Los Angeles, US: The massive magnitude 8.8 earthquake that struck off the coast of Chile last month moved the entire city of Concepción, the closest urban area to the quake’s epicentre, at least 10 feet west. The results were obtained from precise global positioning satellite (GPS) measurements taken before and after the quake, which occurred off the Maule coast of Chile, according to scientist Mike Bevis of Ohio State University.
It also changed the speed at which the Earth spins, prompting NASA scientists to estimate that the day was shortened by a millionth of a second. Chile’s capital, Santiago, moved about 11 inches to the west-southwest, while Buenos Aires, all the way across the continent from the quake site, moved about an inch to the west, the researchers said. The cities of Valparaiso and Mendoza, Argentina, both northeast of Concepción, also moved significantly.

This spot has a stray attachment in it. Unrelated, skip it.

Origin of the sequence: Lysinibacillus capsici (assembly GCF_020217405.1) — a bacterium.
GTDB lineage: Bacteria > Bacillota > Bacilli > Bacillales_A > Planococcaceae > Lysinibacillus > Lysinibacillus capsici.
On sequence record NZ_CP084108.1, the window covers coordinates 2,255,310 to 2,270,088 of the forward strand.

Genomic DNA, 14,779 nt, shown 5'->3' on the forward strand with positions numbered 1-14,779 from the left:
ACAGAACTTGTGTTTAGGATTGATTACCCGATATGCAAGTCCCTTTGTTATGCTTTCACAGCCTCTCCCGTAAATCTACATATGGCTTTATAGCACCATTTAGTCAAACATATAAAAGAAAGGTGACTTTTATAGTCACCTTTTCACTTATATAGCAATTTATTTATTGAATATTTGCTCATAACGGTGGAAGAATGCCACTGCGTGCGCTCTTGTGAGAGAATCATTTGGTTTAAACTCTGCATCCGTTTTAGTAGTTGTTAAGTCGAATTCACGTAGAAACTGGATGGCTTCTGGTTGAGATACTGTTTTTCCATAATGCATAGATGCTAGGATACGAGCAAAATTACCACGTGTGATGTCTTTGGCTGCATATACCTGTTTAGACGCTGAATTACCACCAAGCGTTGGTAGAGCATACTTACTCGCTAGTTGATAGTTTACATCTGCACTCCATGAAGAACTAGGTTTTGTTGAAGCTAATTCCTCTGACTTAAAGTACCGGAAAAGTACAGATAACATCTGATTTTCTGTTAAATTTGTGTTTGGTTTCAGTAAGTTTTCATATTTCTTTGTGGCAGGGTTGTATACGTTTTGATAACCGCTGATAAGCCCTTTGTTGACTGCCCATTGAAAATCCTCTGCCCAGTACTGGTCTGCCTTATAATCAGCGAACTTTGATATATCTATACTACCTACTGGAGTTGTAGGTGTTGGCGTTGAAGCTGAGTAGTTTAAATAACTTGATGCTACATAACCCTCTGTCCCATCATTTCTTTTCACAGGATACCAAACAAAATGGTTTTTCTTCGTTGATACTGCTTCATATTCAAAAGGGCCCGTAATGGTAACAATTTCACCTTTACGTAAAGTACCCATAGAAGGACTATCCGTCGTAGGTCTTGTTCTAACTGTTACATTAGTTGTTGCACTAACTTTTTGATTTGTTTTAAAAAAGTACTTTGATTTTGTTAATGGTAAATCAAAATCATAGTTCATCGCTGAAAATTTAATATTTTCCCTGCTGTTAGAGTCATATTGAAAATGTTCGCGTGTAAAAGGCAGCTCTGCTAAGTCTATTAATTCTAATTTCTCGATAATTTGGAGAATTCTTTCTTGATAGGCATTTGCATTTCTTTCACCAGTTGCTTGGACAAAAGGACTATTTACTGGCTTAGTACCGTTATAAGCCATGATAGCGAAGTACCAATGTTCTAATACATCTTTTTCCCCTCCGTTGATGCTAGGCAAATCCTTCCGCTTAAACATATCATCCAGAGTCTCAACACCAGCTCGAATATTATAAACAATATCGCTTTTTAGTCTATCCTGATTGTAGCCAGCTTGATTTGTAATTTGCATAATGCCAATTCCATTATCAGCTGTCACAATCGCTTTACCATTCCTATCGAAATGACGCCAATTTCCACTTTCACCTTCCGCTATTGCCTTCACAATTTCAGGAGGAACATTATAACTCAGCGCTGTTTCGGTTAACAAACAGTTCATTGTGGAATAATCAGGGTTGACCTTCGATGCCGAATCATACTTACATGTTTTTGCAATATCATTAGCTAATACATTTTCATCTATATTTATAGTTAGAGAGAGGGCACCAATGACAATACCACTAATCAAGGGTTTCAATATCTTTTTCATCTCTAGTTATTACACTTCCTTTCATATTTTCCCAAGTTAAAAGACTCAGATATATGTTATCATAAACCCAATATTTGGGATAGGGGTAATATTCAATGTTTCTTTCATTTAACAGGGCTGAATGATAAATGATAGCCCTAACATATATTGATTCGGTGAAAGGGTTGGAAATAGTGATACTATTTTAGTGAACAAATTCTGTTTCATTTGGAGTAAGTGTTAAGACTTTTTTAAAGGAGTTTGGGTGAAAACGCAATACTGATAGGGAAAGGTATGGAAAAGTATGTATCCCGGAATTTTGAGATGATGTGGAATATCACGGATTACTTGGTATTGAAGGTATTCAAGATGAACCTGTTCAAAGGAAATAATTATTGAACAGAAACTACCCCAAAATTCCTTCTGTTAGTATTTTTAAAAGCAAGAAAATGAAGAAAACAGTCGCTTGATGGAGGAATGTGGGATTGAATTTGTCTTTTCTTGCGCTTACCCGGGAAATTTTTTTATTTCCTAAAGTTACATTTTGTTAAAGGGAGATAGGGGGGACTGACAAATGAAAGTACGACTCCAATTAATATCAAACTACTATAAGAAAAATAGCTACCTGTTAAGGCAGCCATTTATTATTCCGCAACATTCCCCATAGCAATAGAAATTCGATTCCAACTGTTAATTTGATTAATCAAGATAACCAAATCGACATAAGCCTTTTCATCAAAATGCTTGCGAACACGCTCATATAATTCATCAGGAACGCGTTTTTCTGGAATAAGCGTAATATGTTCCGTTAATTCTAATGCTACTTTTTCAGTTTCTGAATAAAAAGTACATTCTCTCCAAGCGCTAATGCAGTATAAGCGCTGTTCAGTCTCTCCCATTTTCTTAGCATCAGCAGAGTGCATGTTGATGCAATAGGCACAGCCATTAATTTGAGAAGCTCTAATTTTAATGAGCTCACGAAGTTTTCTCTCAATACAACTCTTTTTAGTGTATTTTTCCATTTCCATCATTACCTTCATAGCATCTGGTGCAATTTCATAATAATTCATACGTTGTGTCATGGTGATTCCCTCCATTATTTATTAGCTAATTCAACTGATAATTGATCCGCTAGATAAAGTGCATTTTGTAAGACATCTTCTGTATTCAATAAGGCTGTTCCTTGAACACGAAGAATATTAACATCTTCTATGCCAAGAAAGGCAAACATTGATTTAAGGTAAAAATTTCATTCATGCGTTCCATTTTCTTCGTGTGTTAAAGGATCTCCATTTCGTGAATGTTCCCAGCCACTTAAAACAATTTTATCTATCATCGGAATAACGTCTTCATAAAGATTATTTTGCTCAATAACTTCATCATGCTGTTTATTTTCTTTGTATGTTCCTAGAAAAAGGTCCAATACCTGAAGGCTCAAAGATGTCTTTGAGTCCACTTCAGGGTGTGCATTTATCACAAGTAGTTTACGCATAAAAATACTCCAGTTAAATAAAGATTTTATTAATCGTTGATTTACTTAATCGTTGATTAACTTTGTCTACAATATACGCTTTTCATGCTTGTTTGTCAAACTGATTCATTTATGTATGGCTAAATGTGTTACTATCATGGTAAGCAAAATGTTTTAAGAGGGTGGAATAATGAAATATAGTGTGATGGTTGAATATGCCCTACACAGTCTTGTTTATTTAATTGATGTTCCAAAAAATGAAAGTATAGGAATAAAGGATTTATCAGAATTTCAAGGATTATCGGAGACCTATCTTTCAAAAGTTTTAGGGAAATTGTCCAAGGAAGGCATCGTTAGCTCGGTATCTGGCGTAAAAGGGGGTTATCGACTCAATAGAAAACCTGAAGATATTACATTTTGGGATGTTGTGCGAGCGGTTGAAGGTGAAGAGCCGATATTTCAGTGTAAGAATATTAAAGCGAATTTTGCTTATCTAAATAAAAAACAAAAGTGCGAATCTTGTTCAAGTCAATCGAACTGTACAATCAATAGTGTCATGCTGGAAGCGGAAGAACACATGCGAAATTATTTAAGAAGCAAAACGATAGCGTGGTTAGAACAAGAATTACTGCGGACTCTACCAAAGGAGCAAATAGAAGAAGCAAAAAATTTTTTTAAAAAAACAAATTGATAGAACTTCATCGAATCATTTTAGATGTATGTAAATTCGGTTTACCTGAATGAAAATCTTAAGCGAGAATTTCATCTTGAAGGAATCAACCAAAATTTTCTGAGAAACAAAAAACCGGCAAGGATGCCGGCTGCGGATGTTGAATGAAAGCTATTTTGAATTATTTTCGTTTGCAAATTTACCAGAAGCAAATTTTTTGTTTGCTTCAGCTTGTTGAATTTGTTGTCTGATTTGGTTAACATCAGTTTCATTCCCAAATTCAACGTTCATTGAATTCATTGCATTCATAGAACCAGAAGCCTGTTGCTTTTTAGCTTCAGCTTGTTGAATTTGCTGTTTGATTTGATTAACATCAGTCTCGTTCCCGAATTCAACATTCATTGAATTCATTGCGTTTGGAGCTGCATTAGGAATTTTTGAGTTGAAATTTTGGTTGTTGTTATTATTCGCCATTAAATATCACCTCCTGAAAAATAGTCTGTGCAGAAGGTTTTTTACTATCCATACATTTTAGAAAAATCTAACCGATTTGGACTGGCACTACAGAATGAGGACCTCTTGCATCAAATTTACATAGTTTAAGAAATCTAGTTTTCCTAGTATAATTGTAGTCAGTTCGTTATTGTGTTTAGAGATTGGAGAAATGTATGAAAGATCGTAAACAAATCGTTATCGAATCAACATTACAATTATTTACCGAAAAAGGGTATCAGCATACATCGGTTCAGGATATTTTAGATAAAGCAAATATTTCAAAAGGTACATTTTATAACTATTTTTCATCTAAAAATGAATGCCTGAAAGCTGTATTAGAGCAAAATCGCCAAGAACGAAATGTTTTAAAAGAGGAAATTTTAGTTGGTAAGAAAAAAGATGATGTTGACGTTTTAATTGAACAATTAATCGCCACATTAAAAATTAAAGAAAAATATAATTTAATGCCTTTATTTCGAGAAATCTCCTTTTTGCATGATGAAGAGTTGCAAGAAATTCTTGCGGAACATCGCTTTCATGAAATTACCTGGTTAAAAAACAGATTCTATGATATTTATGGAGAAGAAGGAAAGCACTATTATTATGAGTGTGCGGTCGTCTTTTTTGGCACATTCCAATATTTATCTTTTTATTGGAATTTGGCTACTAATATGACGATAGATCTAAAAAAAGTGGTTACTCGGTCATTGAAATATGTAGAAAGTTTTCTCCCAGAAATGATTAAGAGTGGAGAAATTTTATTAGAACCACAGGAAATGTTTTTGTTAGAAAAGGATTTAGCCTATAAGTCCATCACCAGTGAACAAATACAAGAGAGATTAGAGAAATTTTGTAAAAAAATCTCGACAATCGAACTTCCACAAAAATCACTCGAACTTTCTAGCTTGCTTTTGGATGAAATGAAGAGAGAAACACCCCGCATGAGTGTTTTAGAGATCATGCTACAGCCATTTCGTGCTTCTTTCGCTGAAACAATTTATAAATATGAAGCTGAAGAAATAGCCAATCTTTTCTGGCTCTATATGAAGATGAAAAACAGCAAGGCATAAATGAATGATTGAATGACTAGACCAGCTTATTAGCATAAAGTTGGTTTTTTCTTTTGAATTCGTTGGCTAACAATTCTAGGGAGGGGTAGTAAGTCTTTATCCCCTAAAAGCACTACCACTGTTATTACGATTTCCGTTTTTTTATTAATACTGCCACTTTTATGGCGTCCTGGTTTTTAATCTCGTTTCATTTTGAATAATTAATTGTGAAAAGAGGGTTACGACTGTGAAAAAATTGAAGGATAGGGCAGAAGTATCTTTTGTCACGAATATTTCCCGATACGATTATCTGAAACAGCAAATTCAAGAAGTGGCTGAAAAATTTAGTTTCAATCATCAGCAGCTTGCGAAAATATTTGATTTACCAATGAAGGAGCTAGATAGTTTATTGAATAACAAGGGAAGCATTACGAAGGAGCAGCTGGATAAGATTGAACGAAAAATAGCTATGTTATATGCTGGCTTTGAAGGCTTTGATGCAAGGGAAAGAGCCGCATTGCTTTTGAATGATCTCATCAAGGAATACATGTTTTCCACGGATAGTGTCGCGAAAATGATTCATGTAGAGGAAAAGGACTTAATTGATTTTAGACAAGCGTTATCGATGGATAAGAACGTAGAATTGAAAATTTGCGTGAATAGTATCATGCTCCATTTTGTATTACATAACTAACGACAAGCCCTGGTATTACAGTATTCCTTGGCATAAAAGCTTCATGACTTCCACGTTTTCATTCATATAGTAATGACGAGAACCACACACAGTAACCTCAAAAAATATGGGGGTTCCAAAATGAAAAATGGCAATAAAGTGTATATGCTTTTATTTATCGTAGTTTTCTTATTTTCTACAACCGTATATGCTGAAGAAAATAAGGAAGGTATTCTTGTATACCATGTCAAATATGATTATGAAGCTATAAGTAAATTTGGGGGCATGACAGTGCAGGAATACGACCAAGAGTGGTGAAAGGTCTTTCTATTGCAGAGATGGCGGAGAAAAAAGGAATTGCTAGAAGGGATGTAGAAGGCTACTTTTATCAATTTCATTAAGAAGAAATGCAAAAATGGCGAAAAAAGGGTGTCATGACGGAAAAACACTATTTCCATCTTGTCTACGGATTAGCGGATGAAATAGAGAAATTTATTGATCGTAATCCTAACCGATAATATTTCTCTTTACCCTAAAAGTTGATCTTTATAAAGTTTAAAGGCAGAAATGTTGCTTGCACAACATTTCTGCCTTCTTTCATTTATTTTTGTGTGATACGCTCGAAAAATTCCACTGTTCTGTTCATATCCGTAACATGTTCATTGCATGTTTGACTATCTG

The quake region is in the Pacific Ring of Fire. The February tremor occurred when the Nazca tectonic plate, which lies under much of the Pacific Ocean, was forced under the South American tectonic plate, a process known as subduction. The lifting of the South American plate as it rode over the Nazca plate was responsible for the tidal wave that did considerable damage along the South American coast.
Some experts do mention that there is nothing unusual about the latest spate of earthquakes in Haiti, Chile and now Turkey, according to a report by the Seattle Times. Seismologists said that although one powerful quake can conceivably raise the risk for others elsewhere, the recent string of quakes is probably just coincidence. On average, there are 134 earthquakes a year that have a magnitude between a 6.0 and 6.9, according to the U.S. Geological Survey. This year is off to a fast start with 40 so far — more than in most years for that period of time.
Source: Seattle Times